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In the next couple of weeks I need to present an IT presentation for future I equipment for the small company I would with. The have been shrouded by the Microsoft and Apple blanket and introducing Ubuntu to them is going to be a tough task.

Can anyone give me some advise who has had the task of pitching Ubuntu for business being the favourable OS over Windows which they are currently using? I will say none of them are tech-savvy and some of them don't even know how to send emails.

Any advice would be gratefully appreciated.

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marked as duplicate by minerz029, Eric Carvalho, Avinash Raj, poolie, BuZZ-dEE Jan 26 '14 at 11:10

This question has been asked before and already has an answer. If those answers do not fully address your question, please ask a new question.

To the person who I know is going to say this isn't a question, it is, and a perfectly legitimate question. Ok, enough with the bold. :) – James Jan 5 '12 at 22:06
up vote 3 down vote accepted
  1. No viruses
  2. Updates arrive faster, and cause less problem to the system.
  3. Free software from software center.
  4. More stable
  5. Less memory footprint ( Older machines also supported)
  6. Less installed size (Win7 requires 16 GB without Office!)
  7. Working Out of the Box (no need to mess with drivers)
  8. Fix release schedules, upgrades can be planned.
  9. Updates don't require always restart.
  10. Ask Ubuntu, if they need any help.
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1.Ok/2.really? haven't we here had our fair share of users asking for help when updating?/3.ok/4.Mostly yes/5.Indeed, correct./6.I don't think a User would switch to a different OS just because it uses less space/7.On a Generic PC yes, but if it has some special hardware they will have a problem/8.Yes/9.OK../10.Correct. – Uri Herrera Jan 5 '12 at 22:56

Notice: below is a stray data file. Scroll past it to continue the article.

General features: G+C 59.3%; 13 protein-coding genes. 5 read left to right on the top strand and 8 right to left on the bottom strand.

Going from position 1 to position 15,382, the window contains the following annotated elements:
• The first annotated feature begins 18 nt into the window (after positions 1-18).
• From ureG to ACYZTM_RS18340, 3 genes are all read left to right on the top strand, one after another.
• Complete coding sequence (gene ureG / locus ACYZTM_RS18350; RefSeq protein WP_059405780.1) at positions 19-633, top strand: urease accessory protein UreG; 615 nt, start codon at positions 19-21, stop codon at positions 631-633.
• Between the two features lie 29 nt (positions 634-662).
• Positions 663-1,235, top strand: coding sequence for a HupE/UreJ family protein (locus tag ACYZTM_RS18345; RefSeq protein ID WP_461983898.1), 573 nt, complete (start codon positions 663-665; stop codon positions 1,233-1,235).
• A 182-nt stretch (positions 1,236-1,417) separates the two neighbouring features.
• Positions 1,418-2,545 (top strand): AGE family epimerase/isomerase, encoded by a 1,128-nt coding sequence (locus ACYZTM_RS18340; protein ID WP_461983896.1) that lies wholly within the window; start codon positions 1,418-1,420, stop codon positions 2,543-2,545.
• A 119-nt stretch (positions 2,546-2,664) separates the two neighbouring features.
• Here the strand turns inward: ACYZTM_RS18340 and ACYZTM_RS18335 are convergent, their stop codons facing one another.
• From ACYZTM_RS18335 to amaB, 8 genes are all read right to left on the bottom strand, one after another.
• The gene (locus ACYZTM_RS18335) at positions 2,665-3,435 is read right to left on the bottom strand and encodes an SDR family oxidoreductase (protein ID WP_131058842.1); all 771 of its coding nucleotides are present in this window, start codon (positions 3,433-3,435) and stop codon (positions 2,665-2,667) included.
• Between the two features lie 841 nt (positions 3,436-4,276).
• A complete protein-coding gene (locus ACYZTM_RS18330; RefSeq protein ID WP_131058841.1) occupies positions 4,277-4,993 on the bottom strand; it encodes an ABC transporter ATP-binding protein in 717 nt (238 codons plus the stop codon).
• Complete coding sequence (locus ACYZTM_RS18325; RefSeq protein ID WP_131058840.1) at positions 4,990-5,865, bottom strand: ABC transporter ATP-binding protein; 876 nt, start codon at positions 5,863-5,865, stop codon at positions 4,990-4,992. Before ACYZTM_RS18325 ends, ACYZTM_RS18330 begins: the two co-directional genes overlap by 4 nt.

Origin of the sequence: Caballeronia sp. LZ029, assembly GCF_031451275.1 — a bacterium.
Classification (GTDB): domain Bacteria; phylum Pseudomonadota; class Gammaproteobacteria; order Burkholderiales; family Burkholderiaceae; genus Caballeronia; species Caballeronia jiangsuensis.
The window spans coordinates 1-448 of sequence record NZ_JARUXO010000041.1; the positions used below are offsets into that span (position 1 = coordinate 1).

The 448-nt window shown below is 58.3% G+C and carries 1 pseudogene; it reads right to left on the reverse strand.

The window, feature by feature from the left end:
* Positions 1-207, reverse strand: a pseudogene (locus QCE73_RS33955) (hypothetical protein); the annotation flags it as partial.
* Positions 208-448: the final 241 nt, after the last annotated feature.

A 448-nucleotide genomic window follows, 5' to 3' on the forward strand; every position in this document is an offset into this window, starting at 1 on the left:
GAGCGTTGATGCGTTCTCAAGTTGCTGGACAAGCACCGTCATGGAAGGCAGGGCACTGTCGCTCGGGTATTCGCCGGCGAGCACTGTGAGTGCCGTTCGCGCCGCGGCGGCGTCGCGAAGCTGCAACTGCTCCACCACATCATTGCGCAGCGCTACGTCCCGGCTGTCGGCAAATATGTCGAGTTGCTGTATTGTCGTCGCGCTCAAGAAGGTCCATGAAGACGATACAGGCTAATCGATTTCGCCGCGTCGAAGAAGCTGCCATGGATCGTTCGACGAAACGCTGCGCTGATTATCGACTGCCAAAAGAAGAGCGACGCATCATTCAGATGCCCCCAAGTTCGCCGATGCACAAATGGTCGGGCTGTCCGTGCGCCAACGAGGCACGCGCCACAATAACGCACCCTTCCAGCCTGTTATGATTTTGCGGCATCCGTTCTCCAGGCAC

2. On Windows, you have monthly updates, which come on the second Tuesday every month. If you don't have a proxy, this might use to much network. Also I had to repair more unbootable XP-s than Ubuntu. 7. Special hardware also causes problems on windows. – gajdipajti Jan 5 '12 at 23:20
I mean that Updating caused many users a headache because X update to X component of the system broke said system. While i never experienced that In Ubuntu or Windows i can't vouch for it not happening to the OP. – Uri Herrera Jan 5 '12 at 23:22

Identify what the needs of the business in question - Office applications ? mail server ? file or print server ? web server ? etc.

Identify the hardware and check compatibility. If you plan to purchase hardware, check compatibility before you purchase.

Do not over sell Ubuntu. Identify it's strengths and weaknesses.

Identify how you are going to support Ubuntu.

Identify possible alternates to Ubuntu from RHEL to Novell to BSD.

Choose the OS that best meets the needs of your business.

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